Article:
permanent in nature, as most part of the day, Sun remains in South orientation. East and west
should have movable external shading devices, so that the shades
could be removed after sun faces opposite orientation.

Typical form of shading devices for effective day lighting:

Use a horizontal form for south windows (Ex: awnings, over-


hangs, recessed windows)
Use a vertical form for east and west windows (Ex: vertical
fins or recessed windows)
Give west and south shading priority.
Design shading for glare relief as well. Exterior surfaces also
help smooth out interior day lighting distribution.
If interior devices are the only shading option, spec- Fig 11: solar control interior shading
ify light colours.
Use devices that still allow daylight in.
Internal blinds can be used for glare control and back up shad-
ing

Internal shading devices:


If properly adjusted, they can allow diffuse sunlight to penetrate
inside the space. However, they are not preferred over external
shading, as they do not keep solar heat out.

Good shading devices also reduces cooling loads. They also modify
the intensity and distribution of daylight entering the space.

Solar control glazing:


They are very effective against heat flow across the window but can
reduce transmission of light inside the space. Fig12: Solar control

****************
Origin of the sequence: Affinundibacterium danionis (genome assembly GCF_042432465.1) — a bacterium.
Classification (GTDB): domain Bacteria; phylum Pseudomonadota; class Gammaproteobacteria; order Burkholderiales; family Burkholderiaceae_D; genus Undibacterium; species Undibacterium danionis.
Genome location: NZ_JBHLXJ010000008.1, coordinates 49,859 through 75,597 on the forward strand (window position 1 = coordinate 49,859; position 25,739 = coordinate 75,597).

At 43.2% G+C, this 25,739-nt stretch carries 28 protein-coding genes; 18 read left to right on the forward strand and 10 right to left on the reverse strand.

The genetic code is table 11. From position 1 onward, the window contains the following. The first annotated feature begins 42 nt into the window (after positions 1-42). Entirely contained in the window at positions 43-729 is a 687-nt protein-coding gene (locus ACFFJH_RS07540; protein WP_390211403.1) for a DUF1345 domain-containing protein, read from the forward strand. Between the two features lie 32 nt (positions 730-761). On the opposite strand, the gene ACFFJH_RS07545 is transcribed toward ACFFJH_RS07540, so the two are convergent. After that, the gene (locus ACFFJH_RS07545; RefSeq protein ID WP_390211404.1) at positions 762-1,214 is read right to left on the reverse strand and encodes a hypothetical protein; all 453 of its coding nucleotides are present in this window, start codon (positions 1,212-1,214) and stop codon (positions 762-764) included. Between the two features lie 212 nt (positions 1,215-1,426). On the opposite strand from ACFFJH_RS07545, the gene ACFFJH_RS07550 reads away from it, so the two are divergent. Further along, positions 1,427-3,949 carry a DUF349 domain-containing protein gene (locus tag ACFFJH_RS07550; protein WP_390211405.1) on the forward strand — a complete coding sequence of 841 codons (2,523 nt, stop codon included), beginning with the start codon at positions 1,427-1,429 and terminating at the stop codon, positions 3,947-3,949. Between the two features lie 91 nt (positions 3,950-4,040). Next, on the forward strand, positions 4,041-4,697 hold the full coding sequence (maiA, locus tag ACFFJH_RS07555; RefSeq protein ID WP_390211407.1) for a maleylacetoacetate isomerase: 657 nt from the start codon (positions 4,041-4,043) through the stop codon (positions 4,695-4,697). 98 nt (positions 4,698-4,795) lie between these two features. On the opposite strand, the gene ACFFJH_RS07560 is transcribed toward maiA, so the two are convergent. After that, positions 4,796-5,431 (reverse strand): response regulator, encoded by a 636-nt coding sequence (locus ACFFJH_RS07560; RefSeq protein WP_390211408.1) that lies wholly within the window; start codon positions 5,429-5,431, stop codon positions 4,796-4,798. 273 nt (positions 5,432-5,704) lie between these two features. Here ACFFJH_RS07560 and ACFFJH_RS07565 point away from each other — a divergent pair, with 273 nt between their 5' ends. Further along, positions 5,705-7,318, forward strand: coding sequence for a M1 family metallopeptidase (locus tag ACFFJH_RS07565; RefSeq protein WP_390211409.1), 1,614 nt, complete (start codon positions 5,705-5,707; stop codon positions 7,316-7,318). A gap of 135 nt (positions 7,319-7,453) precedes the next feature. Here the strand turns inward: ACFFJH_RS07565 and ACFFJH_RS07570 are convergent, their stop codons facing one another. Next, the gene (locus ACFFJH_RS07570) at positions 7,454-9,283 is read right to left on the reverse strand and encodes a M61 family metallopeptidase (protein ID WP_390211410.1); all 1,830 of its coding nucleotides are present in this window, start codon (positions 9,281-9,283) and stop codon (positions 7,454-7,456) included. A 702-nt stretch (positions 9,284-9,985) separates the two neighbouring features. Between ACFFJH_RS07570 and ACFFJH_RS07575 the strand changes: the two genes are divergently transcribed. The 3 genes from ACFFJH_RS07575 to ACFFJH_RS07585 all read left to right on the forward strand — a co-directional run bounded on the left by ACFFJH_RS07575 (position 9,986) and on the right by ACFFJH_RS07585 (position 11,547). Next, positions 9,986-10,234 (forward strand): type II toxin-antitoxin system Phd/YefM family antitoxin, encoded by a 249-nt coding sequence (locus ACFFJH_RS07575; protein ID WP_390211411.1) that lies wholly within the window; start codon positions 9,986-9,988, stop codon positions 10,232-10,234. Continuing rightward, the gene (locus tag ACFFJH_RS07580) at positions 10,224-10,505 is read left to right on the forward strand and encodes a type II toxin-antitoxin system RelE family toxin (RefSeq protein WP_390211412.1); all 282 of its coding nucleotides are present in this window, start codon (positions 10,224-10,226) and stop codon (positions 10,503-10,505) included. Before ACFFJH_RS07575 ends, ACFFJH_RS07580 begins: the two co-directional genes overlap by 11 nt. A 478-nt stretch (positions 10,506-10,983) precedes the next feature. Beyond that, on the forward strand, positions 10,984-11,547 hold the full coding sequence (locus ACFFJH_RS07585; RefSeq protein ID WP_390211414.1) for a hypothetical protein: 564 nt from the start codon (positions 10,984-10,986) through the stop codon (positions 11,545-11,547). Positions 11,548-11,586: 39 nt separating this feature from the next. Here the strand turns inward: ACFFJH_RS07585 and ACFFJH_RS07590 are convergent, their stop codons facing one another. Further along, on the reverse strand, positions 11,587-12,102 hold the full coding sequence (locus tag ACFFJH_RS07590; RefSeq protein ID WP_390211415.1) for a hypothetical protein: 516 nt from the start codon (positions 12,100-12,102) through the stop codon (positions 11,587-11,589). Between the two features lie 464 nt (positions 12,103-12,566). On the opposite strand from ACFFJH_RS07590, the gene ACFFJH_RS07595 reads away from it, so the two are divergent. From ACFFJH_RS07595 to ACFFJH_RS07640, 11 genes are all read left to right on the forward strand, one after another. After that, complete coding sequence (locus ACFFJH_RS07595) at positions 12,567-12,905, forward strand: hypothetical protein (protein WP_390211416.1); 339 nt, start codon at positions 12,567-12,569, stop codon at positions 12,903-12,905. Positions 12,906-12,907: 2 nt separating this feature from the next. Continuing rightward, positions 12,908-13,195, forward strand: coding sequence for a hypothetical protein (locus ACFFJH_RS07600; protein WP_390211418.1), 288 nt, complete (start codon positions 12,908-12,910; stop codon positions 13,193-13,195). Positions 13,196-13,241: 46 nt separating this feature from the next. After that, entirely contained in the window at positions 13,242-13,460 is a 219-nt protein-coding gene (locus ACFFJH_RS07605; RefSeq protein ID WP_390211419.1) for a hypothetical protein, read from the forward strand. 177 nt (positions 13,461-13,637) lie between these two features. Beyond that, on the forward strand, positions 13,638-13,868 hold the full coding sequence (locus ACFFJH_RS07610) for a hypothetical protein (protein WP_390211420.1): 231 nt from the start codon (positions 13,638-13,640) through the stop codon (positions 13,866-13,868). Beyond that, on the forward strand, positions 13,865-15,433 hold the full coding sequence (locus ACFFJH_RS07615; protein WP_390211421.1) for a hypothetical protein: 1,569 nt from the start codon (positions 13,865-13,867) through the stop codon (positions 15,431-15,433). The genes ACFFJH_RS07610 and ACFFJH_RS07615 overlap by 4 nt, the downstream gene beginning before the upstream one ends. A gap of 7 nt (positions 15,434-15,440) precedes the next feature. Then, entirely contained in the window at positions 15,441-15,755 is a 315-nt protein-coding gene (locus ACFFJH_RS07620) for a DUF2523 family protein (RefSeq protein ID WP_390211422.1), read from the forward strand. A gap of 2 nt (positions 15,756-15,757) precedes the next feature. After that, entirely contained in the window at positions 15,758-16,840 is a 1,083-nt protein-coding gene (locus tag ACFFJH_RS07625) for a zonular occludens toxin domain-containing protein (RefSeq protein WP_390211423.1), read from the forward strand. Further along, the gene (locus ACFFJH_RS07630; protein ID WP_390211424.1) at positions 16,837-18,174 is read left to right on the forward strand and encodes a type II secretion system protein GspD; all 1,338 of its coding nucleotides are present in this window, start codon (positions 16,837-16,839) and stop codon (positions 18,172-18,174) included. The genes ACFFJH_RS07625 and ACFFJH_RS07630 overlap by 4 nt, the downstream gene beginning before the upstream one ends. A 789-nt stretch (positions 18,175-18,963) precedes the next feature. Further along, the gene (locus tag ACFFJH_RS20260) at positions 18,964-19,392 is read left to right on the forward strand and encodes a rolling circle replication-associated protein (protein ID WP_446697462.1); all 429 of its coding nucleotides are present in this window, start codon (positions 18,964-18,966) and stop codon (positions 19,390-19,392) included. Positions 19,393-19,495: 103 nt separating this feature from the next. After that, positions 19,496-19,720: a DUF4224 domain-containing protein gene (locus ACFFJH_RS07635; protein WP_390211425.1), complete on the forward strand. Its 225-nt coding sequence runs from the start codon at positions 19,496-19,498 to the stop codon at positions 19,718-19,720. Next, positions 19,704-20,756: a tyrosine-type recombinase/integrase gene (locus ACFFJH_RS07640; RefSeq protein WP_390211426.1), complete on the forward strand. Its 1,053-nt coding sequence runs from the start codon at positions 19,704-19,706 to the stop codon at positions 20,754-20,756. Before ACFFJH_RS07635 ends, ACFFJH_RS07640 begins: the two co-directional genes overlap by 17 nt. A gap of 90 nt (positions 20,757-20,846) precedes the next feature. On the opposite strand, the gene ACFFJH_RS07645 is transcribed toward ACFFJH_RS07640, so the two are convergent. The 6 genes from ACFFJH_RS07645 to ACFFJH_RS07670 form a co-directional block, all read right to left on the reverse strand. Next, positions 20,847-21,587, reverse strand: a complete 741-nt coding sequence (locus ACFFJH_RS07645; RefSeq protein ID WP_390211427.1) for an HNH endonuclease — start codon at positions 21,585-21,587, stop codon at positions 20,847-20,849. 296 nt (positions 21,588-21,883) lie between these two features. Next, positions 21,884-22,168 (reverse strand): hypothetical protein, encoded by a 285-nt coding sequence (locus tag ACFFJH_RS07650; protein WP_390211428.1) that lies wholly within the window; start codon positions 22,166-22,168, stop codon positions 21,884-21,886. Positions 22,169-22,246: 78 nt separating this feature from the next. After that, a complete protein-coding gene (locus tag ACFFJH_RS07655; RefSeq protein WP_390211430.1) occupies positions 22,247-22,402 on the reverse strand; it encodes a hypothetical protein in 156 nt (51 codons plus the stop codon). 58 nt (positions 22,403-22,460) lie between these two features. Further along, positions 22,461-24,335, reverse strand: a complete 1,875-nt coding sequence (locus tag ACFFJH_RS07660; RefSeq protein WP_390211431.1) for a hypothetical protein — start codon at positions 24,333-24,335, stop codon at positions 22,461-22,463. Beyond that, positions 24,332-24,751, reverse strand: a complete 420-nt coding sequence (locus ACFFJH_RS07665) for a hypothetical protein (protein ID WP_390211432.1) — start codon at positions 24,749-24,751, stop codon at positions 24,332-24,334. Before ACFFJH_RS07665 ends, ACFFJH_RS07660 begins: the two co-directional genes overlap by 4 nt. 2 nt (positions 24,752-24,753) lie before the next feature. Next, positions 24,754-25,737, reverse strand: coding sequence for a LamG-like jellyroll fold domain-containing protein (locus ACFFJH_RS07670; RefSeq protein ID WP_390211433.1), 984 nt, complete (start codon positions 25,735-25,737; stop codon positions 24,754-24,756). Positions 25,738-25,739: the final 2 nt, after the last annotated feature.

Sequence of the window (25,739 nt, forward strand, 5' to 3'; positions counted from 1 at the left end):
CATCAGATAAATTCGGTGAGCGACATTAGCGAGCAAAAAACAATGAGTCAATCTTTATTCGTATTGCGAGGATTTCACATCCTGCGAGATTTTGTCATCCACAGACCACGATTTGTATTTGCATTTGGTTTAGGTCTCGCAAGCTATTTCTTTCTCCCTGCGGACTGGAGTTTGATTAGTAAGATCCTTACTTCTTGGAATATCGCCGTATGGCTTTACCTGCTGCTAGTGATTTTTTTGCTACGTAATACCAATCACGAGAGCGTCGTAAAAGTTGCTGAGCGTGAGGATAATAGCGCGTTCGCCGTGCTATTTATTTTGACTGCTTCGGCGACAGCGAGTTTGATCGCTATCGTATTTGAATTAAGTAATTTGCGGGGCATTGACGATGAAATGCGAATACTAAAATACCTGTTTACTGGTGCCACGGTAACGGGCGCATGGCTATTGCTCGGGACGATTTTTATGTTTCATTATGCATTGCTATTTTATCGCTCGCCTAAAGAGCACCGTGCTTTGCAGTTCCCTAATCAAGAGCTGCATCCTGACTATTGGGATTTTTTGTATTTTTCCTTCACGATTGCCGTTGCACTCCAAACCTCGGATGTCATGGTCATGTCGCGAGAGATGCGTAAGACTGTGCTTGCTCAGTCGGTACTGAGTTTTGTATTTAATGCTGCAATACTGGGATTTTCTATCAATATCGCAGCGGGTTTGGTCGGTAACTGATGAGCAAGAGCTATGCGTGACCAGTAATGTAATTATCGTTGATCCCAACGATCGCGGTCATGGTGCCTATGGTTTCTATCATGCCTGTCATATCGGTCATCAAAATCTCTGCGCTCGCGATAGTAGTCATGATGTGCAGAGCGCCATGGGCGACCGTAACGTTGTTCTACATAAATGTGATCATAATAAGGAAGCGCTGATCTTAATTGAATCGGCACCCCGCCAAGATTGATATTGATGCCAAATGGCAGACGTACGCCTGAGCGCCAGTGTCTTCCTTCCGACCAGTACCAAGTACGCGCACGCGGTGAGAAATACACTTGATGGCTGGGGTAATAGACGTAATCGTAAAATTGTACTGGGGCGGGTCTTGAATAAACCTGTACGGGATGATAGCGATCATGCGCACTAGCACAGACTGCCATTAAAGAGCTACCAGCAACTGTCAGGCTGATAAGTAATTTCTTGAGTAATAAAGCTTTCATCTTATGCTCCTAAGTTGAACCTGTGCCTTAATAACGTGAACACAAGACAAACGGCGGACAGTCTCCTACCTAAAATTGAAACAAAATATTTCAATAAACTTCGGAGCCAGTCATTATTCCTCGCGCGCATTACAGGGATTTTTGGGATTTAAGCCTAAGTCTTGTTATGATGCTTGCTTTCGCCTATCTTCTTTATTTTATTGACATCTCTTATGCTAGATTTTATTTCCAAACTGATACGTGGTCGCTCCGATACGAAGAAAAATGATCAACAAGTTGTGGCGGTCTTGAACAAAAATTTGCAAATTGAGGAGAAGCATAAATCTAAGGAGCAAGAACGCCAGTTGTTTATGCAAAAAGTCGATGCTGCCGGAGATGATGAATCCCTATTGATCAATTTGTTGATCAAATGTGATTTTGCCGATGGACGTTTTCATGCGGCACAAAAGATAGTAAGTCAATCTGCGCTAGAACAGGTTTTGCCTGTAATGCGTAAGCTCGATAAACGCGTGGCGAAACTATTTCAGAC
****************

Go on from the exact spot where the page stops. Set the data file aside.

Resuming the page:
glazing
Innovative Day lighting systems:
Simple sunlight redirecting systems can be very
suitable to achieve diffuse daylight in deep office
spaces, rooms that are very sunny etc.

Light shelves:
The function of light shelf is to protect the
occupants from direct sunlight in summer
and allow sufficient light in winter.
The light shelf is placed above the eye level
so that reflections do not get into eyes of
occupants. Uniform daylight is also achieved
as light is reflected deep into the room.
The light shelf should be sufficiently
projected outside so as to protect the Fig 13 Light shelf for better distribution of
window.
The angle of the light shelf is also important
as tilting helps in deeper light penetration but also reflects light back.

The finishes should be reflective as matte surface reflects back about half-light back-
wards
The top of the shelf should be matte white or diffusely Specular, and not visible from any

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point in the room
Fixed louvers:
They can be designed as fixed and can be cost effective and can become an